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Campus and Community Remember Marvin Long, 1924-2013

January 21, 2013

"The Greencastle and DePauw University communities lost a legend Sunday morning when the inimitable Marvin Long died at age 88," reports the Banner-Graphic. The editor of the Greencastle newspaper, Eric Bernsee, writes, "His very name is clearly synonymous with Marvin's as the campus eatery he opened (in the 1970s) still carries his name. But Long's legacy will be more than the garlic cheeseburger (GCB) that put Marvin's on the map. It was his interaction with students that enabled the restaurant to thrive and endures today as his gift to his successors. Over the past 40 years, a generation and more of DePauw students has made Marvin's a staple of their campus diet, helping cement it as a must-visit stop on any return trip to Greencastle."

Long passed away at Putnam County Hospital.  He was 88 years old.

"Marvin Long was truly one of a kind," says Bill Fenlon, head men's basketball coach at DePauw. "One of the first people I met upon moving to Greencastle, Marvin informed me that he was with me ... win or tie! A terrific friend of DePauw athletics and its athletes, he could always be found in his seat in the corner behind the bench, cheering on the Tigers."

Bernsee notes, "Marvin's interest in the students went beyond tapping into their wallet to make his living. Besides employing legions of them to cook and deliver his pizzas, burritos and GCBs, Long was known for advancing students a few extra bucks or making sure they didn't go hungry, many times without even knowing the name of the student he just befriended. Marvin was like some surrogate grandfather to those kids, many of whom were living away from home for the first time."

"If they were hungry or said they were 'a little short' this week, he would sit them down and give them a wet burrito or cheese fries or GCB, whatever they wanted," remembers Mike Sullivan, who bought the restaurant in 1991 when Long retired. "That was part of his personality, that he cared more for that part of it than he did the real business side of things."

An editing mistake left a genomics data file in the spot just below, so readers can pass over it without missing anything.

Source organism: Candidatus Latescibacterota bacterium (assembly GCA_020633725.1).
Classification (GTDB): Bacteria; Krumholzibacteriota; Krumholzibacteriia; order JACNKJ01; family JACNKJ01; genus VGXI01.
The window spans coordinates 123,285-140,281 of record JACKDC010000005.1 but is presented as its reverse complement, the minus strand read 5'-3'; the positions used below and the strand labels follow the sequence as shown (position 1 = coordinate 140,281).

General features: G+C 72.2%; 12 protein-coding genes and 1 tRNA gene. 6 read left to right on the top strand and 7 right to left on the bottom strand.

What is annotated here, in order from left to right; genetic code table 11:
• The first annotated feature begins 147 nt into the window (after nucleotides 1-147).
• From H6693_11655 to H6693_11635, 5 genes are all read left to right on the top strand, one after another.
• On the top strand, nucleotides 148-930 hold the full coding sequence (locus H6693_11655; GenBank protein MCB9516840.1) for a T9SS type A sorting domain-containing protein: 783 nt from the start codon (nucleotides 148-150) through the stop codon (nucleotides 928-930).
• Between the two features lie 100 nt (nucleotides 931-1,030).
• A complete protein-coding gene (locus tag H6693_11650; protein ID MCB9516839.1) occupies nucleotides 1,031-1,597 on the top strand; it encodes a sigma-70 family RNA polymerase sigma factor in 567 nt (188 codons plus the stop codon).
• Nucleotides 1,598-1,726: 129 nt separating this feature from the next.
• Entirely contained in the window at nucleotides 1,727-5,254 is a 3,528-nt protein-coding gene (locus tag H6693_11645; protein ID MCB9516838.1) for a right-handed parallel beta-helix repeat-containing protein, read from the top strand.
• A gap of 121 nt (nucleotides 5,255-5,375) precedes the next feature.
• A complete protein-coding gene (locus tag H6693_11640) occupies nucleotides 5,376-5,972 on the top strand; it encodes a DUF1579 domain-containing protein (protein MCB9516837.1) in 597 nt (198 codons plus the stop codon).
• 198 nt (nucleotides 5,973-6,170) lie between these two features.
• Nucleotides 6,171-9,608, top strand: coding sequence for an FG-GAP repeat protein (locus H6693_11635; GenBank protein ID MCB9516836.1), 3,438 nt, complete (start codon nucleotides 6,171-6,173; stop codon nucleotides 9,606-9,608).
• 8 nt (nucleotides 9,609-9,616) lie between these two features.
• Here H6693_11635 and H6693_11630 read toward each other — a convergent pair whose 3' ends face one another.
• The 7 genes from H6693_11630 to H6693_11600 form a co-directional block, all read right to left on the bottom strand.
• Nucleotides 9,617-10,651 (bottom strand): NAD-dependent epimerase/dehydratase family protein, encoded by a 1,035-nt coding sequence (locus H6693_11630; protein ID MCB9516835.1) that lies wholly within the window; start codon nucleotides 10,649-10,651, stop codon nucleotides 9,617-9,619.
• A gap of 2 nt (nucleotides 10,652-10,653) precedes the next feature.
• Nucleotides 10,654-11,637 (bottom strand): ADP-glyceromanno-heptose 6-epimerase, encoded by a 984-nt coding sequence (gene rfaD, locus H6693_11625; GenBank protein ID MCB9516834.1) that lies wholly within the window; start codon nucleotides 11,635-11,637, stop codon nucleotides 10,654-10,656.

The newspaper recalls, "One of the legendary aspects associated with Marvin's has been the 30-year tradition embodied by the slogan 'Marvin's delivers anywhere.' Ubiquitous homemade banners and signs proclaiming the Greencastle eatery's propensity for publicity have popped up virtually everywhere from Graceland to Key West to Mt. Rushmore and every tropical isle in between ... Easily the most memorable 'Marvin's delivers' moment occurred in 1985 when four students held up signs that read, 'Marvin's delivers to Moscow' right in Red Square and ended up in a jail for a couple hours. Remember, it was the midst of the Cold War, and the Soviets didn't know Marvin Long from Lee Marvin or Melvin Laird. The Russians apparently thought Marvin's was a weapon, Long laughed, and that the students were going to 'deliver a missile.' "

According to Fenlon, "Whether it was supporting their performance or giving them a job delivering to make a few bucks, Marvin Long was a caring person and a DePauw institution. Generations of students and athletes have benefited from getting to know Marvin and sharing his love for the Greencastle and DePauw communities. He will be greatly missed by all of us."

Funeral services for Marvin Long are scheduled for 2 p.m. Friday, January 25 at Hopkins-Rector Funeral Home in Greencastle, where visitation is set for 11 a.m.- 2 p.m. Friday.

Access the full text at the Banner-Graphic's website.

Indianapolis NBC affiliate WTHR was on campus today putting together a tribute to Long, which aired during this evening's 5 p.m. newscast. It noted that "Marvin Long's commitment to the central Indiana extended far beyond his restaurant," and includes interviews with Greencastle Mayor Sue Murray, among others. See the piece -- reported by Nicole Pence, a 2006 graduate of DePauw -- at the station's website. It is also embedded below.

In April 2012, Marvin Long sat down for an interview with Ken Owen '82, executive director of media relations for DePauw, to share his memories of Marvin's.  The video can be seen below.

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